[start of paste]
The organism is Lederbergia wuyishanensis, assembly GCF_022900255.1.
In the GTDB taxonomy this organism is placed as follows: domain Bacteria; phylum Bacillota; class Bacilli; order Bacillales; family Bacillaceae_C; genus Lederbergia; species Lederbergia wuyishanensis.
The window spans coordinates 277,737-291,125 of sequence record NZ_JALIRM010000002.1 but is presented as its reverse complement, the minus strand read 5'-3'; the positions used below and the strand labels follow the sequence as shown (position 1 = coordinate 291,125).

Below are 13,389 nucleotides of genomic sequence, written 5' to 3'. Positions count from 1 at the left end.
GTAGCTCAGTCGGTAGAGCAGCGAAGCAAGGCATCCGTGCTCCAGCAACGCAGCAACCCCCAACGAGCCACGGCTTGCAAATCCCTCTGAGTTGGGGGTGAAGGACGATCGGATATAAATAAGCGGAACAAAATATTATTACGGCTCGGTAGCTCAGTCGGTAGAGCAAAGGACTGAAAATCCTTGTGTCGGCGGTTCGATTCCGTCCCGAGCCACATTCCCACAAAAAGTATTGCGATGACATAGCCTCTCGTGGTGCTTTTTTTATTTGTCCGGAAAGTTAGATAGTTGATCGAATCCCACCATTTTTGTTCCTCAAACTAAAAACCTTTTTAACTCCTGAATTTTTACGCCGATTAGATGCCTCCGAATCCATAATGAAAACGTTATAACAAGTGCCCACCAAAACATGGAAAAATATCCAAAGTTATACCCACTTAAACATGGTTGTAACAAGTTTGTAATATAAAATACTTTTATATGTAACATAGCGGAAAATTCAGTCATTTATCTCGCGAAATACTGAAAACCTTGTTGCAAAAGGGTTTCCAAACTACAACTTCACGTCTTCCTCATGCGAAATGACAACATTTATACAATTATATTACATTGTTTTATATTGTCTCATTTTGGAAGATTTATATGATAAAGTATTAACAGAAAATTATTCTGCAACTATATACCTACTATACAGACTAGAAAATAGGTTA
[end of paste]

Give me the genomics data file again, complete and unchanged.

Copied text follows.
The organism is Lederbergia wuyishanensis, assembly GCF_022900255.1.
In the GTDB taxonomy this organism is placed as follows: domain Bacteria; phylum Bacillota; class Bacilli; order Bacillales; family Bacillaceae_C; genus Lederbergia; species Lederbergia wuyishanensis.
The window spans coordinates 277,737-291,125 of sequence record NZ_JALIRM010000002.1 but is presented as its reverse complement, the minus strand read 5'-3'; the positions used below and the strand labels follow the sequence as shown (position 1 = coordinate 291,125).

Below are 13,389 nucleotides of genomic sequence, written 5' to 3'. Positions count from 1 at the left end.
GTAGCTCAGTCGGTAGAGCAGCGAAGCAAGGCATCCGTGCTCCAGCAACGCAGCAACCCCCAACGAGCCACGGCTTGCAAATCCCTCTGAGTTGGGGGTGAAGGACGATCGGATATAAATAAGCGGAACAAAATATTATTACGGCTCGGTAGCTCAGTCGGTAGAGCAAAGGACTGAAAATCCTTGTGTCGGCGGTTCGATTCCGTCCCGAGCCACATTCCCACAAAAAGTATTGCGATGACATAGCCTCTCGTGGTGCTTTTTTTATTTGTCCGGAAAGTTAGATAGTTGATCGAATCCCACCATTTTTGTTCCTCAAACTAAAAACCTTTTTAACTCCTGAATTTTTACGCCGATTAGATGCCTCCGAATCCATAATGAAAACGTTATAACAAGTGCCCACCAAAACATGGAAAAATATCCAAAGTTATACCCACTTAAACATGGTTGTAACAAGTTTGTAATATAAAATACTTTTATATGTAACATAGCGGAAAATTCAGTCATTTATCTCGCGAAATACTGAAAACCTTGTTGCAAAAGGGTTTCCAAACTACAACTTCACGTCTTCCTCATGCGAAATGACAACATTTATACAATTATATTACATTGTTTTATATTGTCTCATTTTGGAAGATTTATATGATAAAGTATTAACAGAAAATTATTCTGCAACTATATACCTACTATACAGACTAGAAAATAGGTTA